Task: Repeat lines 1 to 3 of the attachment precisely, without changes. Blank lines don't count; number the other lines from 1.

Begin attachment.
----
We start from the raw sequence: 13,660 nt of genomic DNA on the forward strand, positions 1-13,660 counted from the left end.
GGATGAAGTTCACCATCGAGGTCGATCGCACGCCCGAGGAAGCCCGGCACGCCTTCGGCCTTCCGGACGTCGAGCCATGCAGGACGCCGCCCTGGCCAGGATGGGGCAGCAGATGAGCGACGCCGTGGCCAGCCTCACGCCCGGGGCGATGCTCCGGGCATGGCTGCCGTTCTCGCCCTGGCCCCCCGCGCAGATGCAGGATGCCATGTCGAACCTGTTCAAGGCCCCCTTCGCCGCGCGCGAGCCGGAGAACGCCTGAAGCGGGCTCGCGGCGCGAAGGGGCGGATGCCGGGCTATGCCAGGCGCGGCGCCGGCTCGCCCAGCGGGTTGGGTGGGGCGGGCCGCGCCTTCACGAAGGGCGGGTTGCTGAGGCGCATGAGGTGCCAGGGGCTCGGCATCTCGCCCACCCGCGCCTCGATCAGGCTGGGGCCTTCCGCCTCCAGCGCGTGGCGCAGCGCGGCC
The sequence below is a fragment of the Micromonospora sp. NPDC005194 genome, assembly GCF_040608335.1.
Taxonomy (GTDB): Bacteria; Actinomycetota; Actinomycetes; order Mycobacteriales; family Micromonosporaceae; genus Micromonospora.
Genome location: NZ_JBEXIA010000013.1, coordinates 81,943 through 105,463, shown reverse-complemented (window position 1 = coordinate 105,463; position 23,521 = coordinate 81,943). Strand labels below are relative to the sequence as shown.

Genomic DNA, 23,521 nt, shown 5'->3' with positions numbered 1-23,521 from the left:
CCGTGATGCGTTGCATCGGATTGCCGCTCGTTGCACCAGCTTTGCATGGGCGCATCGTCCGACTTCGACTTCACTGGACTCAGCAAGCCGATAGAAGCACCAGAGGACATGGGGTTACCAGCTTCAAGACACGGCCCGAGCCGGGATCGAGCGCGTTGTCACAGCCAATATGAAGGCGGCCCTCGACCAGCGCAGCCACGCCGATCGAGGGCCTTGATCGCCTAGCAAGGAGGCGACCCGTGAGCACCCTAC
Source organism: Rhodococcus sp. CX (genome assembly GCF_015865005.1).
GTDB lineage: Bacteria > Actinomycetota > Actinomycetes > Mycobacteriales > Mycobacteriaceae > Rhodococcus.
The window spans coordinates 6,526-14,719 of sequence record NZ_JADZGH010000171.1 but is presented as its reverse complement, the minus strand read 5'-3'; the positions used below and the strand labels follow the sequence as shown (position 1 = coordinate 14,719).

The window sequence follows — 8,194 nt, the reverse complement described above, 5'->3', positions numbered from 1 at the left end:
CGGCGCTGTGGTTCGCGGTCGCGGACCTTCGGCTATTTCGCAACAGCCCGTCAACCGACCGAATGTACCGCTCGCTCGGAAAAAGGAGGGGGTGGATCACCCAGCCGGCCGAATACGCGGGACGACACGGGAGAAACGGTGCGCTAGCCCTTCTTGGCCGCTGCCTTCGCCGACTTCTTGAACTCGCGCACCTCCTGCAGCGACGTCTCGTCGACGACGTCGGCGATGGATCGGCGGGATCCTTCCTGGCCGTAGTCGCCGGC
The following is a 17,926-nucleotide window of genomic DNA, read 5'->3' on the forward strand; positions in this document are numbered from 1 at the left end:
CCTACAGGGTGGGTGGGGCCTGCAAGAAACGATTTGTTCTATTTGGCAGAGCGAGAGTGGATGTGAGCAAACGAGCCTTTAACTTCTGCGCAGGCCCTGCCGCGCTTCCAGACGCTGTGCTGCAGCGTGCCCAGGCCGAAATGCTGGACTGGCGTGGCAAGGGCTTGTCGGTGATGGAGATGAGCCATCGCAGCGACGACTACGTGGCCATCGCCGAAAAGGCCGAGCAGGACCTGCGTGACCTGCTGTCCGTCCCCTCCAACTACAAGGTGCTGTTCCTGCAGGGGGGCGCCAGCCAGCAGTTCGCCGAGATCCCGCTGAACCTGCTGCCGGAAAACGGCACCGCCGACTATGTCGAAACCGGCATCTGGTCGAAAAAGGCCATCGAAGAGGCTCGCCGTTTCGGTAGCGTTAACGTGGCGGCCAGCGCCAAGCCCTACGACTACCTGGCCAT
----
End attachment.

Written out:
We start from the raw sequence: 13,660 nt of genomic DNA on the forward strand, positions 1-13,660 counted from the left end.
GGATGAAGTTCACCATCGAGGTCGATCGCACGCCCGAGGAAGCCCGGCACGCCTTCGGCCTTCCGGACGTCGAGCCATGCAGGACGCCGCCCTGGCCAGGATGGGGCAGCAGATGAGCGACGCCGTGGCCAGCCTCACGCCCGGGGCGATGCTCCGGGCATGGCTGCCGTTCTCGCCCTGGCCCCCCGCGCAGATGCAGGATGCCATGTCGAACCTGTTCAAGGCCCCCTTCGCCGCGCGCGAGCCGGAGAACGCCTGAAGCGGGCTCGCGGCGCGAAGGGGCGGATGCCGGGCTATGCCAGGCGCGGCGCCGGCTCGCCCAGCGGGTTGGGTGGGGCGGGCCGCGCCTTCACGAAGGGCGGGTTGCTGAGGCGCATGAGGTGCCAGGGGCTCGGCATCTCGCCCACCCGCGCCTCGATCAGGCTGGGGCCTTCCGCCTCCAGCGCGTGGCGCAGCGCGGCC
The sequence below is a fragment of the Micromonospora sp. NPDC005194 genome, assembly GCF_040608335.1.